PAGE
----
Right after posting Tuesday's piece, arguing against tacking a conditional authorization for the use of military force against Iran to Congress's approval of the Iran deal, I was alerted to this development:
There's already an Iran deal AUMF, pending in the House.
Introduced by Representative John Larson (D-CT) on July 29th, the legislation would authorize the president to use force, should Iran commit a "serious violation" of the recently concluded nuclear deal. After commending the president for his "unwavering commitment to ensure Iran never has acquires a nuclear weapon" by reaching the JCPOA, the bill authorizes him to "use the Armed Forces of the United States against Iran to dismantle Iran's nuclear infrastructure," upon fulfillment of three conditions:
- the IAEA determines that Iran has failed to comply the JCPOA and the president determines that such non-compliance is a threat to national security;
- the president certifies to Congress that the United States has forced snap-back sanctions to be "re-imposed under the terms" of the JCPOA;
- and, the president "provides Congress a scope and strategy" for the use of force against Iran.
The draft has some sound features, including a 60 day reporting requirement and a one year sunset. It authorizes the president to "dismantle Iran's nuclear infrastructure," a formulation seemingly much more limited than, say, one that authorized the president to "remove the Iranian nuclear threat." But there's still (in my view) lots of bad to go with the good, including the delegation of excessive latitude to the executive. The president would be able to determine on his or her own what constitutes a "serious violation," without consulting Congress. It likewise seems any "scope and strategy" the president devises would be sufficient to green light an attack—whatever the "scope and strategy's" merits or demerits.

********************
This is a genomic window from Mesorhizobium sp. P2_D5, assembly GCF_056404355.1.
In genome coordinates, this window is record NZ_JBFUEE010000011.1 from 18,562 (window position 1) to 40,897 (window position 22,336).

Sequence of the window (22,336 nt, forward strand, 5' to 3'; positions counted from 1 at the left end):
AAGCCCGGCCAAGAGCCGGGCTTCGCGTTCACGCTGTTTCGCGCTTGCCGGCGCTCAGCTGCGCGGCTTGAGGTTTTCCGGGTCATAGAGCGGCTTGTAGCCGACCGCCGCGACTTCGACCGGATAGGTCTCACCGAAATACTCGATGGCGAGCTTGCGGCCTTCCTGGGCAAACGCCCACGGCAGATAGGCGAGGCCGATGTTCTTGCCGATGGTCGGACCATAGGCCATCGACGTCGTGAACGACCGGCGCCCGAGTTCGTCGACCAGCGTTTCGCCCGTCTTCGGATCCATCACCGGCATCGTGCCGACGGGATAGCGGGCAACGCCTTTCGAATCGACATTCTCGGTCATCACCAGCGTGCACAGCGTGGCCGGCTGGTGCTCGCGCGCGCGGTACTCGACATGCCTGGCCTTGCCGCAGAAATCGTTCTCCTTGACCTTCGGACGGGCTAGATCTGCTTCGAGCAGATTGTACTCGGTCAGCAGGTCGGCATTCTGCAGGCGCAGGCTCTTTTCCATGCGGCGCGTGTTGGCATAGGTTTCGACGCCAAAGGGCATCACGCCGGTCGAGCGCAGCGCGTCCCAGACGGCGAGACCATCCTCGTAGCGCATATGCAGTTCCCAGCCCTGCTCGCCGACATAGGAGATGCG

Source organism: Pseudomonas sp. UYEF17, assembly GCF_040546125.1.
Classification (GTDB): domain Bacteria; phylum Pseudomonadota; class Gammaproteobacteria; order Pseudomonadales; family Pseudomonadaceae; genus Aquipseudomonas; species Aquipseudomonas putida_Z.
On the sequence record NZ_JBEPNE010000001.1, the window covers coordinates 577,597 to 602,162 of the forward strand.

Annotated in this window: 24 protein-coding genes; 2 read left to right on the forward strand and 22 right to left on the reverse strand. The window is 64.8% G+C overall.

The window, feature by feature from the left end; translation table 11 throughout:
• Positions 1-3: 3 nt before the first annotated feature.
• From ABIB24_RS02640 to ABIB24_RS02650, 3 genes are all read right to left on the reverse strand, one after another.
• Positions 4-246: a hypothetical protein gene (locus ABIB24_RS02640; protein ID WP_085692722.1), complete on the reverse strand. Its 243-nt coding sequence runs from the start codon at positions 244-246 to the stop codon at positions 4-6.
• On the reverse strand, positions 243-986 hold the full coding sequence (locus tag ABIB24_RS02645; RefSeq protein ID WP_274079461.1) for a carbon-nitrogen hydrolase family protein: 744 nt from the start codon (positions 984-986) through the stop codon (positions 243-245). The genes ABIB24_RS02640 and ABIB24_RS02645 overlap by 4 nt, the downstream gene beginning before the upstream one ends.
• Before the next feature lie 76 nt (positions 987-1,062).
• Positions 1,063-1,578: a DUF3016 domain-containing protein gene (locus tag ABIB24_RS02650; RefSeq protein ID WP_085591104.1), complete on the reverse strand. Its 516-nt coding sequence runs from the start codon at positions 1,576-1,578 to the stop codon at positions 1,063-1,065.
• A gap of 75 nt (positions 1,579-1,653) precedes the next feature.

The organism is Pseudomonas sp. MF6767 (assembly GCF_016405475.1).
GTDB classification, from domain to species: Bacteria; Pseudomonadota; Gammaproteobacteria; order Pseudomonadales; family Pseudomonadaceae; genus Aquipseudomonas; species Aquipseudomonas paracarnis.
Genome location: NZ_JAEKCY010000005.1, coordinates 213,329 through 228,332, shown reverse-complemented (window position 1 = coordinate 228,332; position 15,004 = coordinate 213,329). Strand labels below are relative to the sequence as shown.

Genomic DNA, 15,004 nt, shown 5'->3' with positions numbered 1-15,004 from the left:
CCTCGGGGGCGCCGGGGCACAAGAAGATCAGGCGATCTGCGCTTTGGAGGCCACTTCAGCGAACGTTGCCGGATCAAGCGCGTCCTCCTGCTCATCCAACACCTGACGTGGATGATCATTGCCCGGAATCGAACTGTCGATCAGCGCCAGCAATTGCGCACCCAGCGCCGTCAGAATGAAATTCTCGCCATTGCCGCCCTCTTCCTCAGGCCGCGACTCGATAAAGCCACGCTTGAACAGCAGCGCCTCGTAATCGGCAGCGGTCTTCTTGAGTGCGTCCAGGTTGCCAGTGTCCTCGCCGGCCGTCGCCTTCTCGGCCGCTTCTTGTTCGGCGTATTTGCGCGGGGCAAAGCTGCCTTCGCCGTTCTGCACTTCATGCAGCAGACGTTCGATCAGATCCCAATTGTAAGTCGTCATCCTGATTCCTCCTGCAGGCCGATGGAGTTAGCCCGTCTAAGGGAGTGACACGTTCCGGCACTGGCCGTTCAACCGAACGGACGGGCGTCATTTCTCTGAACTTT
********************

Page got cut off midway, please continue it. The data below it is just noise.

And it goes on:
Maybe all this boils down to politics: That is, some Democratic members (Republicans in Congress are, I think, rather unlikely to come out in favor of the JCPOA) wish to seek political cover for their support of the Iran deal, by introducing a force resolution that they never intend to push, much less enact. And if all we're seeing is political theater, meant to prove pro-Israel and anti-Iran nuke bonafides, then fine, I suppose. But that might not be the case.
And if it is not, rather than touting a thoroughly inadvisable, conditional AUMF, concerned Senators and Representatives could instead focus on boosting IAEA inspection capabilities and providing intelligence agencies with more resources needed to monitor Iranian compliance. Subject to U.S. strategic interests and regional stability, the government might also provide greater military support to Israel and Gulf allies. Or it could apply bilateral pressure to prevent arms sales and interdict missile technology proliferation. President Obama or his successor likewise could make it clear that should Iran dash for the bomb, retribution will be swift and severe.
But that retribution, if it must take the form of military action, should be debated and authorized only on the basis of a complete factual record of Iran's serious JCPOA violations—and their meaning for U.S. national security. Now is no time to authorize hypothetical, maybe even unnecessary war.
You can read the AUMF below: